- 1 - Will they increase the value?
- 2 - Do they have value, even if not included?
- 3 - Repairing can be cost-effective
- 4 - How big of a priority is it?
- 5 - How big of a change will it introduce?
A lot of people may believe this question to be quite absurd and the answer to be a simple – NO.
However, nothing in life is so black and white.
Sure, in order to increase resale value, you need to make a minor investment for a major capital gain. Still, not everything can be looked at through sheer numbers.
Why? What about boosting the appeal of your home and allowing you to sell the place faster?
You see, it’s quite hard to quantify the value of being able to sell your place a month sooner. Here are some additional considerations that might put a different spin on this situation:
1 – Will they increase the value?
One study suggests that an investment in appliances in your kitchen, when followed by countertop and flooring upgrade, may boost the sale price by anywhere between 3 and 7 percent. Needless to say, this figure is far from insignificant.
Now, it all comes down to the amount of money that you’re ready and willing to spend per appliance.
Remember that the fact that this appliance is brand new already serves as a strong psychological tool in your hands. You don’t have to make them high-end.
As soon as you learn the difference between the resale value increase and quality of life improvement, you’ll be on the right track.
2 – Do they have value, even if not included?
Now we come to the complex, controversial, and perhaps even a morally ambiguous question – do these appliances add value to your home even if they’re not included in the deal?
Imagine a scenario where you have a home buyer arriving at your home in order to inspect the place. There, in the kitchen, whether they see an old stove or a new one may completely change their perspective of the place.
Even if you stress out that you’ll be taking the appliances with you, when you move, they’ll still have a great impression of the place. In other words, you’ve done absolutely nothing wrong (from a moral and ethical standpoint).
If anything, you’ve helped a potential buyer see how the place will look when fully furnished.
3 – Repairing can be cost-effective
Even if buying new appliances sounds like a great idea, it definitely shouldn’t be your go-to solution.
If appliances are included in the deal and you’ve done your math only to realize that the ROI boost isn’t justifiable, you should look for a repair instead.
After all, your visitors have seen the appliances and they’re content with them. However, you need to keep in mind a scenario where they decide to test them, as well.
For instance, what if they want to try your washing machine and it’s not in… well, ideal shape? This is something that a professional washing machine repair can solve without the need for a purchase of a new appliance.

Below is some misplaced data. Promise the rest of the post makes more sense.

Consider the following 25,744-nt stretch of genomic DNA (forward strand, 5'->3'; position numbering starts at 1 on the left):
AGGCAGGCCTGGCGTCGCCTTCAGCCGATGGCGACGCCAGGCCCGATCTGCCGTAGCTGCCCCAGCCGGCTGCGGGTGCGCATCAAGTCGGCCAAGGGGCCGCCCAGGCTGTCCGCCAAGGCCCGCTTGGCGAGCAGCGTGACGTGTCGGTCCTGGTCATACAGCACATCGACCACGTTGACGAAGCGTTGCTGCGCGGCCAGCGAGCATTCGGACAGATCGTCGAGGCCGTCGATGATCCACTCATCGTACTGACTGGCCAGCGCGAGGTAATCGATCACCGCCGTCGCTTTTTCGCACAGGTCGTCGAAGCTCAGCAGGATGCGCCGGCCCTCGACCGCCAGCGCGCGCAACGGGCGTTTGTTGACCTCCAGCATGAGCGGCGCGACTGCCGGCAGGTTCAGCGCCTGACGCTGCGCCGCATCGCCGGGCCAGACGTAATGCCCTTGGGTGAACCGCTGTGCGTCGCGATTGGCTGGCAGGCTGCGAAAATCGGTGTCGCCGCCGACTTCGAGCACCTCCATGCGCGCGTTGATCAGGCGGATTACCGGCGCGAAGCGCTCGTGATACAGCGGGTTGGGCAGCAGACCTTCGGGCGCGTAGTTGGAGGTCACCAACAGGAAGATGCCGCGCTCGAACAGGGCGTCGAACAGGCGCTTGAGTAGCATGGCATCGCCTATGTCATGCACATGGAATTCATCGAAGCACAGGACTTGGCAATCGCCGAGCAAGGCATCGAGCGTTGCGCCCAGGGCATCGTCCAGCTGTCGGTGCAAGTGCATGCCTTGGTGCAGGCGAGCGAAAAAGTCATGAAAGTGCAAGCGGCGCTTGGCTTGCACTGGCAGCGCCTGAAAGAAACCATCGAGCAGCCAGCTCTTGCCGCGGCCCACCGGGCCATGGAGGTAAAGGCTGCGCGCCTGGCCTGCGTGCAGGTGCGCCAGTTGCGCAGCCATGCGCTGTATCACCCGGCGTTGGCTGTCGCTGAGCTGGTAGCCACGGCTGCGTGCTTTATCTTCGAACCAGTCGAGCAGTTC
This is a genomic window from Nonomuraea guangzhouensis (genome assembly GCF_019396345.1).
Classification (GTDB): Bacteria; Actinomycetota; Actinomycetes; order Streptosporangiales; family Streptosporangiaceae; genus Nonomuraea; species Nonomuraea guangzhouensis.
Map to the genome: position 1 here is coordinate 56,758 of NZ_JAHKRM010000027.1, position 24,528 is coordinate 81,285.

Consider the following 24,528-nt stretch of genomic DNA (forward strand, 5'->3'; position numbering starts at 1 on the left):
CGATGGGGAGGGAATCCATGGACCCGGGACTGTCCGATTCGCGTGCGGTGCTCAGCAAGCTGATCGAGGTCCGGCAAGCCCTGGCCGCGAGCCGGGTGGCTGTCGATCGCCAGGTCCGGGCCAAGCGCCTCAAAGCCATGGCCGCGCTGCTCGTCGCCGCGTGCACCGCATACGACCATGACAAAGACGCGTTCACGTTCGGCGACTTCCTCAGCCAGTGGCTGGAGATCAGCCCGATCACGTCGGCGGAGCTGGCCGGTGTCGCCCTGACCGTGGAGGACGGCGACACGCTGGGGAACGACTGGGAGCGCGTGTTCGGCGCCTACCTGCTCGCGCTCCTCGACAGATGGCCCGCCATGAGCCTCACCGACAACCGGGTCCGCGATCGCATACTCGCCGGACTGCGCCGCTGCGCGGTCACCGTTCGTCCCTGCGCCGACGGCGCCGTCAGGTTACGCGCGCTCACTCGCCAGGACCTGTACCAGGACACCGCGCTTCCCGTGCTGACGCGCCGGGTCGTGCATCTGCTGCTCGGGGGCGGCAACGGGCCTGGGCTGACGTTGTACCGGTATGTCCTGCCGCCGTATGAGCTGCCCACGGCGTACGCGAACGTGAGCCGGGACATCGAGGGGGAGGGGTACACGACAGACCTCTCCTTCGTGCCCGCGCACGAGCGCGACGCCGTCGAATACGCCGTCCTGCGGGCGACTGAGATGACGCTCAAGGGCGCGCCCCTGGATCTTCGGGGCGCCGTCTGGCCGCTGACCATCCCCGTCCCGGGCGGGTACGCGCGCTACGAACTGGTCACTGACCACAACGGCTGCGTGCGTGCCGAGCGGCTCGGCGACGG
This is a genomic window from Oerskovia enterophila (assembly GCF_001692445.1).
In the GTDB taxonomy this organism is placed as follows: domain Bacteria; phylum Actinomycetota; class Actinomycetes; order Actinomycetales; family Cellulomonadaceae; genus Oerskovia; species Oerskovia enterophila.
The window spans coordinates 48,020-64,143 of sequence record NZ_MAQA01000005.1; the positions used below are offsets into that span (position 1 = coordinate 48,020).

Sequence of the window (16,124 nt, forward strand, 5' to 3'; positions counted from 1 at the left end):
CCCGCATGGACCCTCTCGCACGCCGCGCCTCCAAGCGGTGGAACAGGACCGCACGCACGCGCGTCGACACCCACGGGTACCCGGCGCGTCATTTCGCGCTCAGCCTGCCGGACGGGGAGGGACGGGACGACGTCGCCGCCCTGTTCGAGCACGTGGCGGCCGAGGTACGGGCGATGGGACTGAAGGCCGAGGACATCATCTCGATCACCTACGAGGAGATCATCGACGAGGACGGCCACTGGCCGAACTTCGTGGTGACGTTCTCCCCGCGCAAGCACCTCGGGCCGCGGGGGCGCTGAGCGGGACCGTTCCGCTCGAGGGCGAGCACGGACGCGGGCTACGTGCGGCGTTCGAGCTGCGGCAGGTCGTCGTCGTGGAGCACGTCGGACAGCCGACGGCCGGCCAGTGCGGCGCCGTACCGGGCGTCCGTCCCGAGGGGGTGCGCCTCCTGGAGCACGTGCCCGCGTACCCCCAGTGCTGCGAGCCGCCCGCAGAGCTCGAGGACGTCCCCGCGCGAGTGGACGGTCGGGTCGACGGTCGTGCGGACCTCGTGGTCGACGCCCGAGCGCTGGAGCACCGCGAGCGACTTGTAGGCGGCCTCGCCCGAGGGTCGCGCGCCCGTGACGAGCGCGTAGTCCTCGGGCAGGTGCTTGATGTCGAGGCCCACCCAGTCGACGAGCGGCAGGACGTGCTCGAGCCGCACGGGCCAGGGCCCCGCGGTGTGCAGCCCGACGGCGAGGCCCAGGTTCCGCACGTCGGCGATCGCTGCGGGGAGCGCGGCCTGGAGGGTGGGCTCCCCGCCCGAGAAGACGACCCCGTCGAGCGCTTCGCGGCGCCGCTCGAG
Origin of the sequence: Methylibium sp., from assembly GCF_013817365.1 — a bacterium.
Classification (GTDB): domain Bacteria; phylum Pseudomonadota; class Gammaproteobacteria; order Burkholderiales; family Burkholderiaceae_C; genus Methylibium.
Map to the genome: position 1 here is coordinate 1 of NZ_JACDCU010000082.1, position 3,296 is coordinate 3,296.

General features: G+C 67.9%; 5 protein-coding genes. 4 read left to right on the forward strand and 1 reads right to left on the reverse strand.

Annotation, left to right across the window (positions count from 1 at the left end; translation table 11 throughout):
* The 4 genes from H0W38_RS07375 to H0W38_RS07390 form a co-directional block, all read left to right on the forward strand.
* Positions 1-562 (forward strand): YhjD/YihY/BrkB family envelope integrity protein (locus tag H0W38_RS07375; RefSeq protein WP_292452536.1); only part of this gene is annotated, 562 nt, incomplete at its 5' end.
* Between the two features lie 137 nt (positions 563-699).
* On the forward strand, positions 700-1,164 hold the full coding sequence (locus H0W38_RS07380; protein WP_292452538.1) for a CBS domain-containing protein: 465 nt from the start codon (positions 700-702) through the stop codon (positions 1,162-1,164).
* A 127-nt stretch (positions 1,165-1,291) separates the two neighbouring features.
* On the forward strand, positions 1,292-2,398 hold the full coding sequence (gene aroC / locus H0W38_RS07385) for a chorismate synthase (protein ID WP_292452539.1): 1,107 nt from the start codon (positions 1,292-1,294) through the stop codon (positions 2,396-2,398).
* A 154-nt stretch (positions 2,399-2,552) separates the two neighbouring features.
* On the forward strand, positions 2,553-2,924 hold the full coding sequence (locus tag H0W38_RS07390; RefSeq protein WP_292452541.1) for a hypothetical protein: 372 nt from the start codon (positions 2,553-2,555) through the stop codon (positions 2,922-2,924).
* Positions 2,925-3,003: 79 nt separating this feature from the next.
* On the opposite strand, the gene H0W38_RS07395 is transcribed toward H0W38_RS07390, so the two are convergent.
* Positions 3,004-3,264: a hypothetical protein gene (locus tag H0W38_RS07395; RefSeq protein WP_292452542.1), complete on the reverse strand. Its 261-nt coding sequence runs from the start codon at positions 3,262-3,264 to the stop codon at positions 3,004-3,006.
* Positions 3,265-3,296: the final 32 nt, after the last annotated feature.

4 – How big of a priority is it?
Previously, we’ve talked about investing money in order to increase the value of the place. Well, chances are that you will have a limited investment budget.
So, even if buying appliances will give you an increase in resale value, is this really the increase that you’re happy with?
Perhaps the same amount of money can be used in order to redo your home’s façade or fix the bathroom fixtures. Doing this might yield a greater ROI.
Remember, you’re not going to live in the place, so don’t allow yourself to be too sentimental. Still, it could be quite helpful for you to try and look at this from a buyer’s perspective.
5 – How big of a change will it introduce?
The last question is one that you need to look at from a completely different angle – a relativist one.
In the first section, we’ve mentioned an increase of 3 percent. The total value of these 3 percent mostly depends on the total value of the home. You see, 3 percent of R1,000,000 (R30,000) and 3 percent of R5,000,000 (R150,000) are not one and the same.
Also, try to take a look at these things from the perspective of aesthetics. Do these appliances match? From the standpoint of a pragmatist, you need to ask whether replacing these appliances might cause some other issues to spawn.
Destroying the kitchen floor in the process is just one example of a negative side-effect caused by appliance replacement/removal.
In the end, it all depends on the value gain and the options that you have available.
Making the place more appealing to the customer is a huge thing but it’s something that can be quite unpredictable and situational.
What appeals to one customer doesn’t necessarily attract someone else. So, it’s far safer for you to stick to those solutions that will provide you with a direct, financial benefit.
Also, remember that your time and effort have a value of their own, and spending too much of either on a home that you don’t intend to live in might not be worth your while.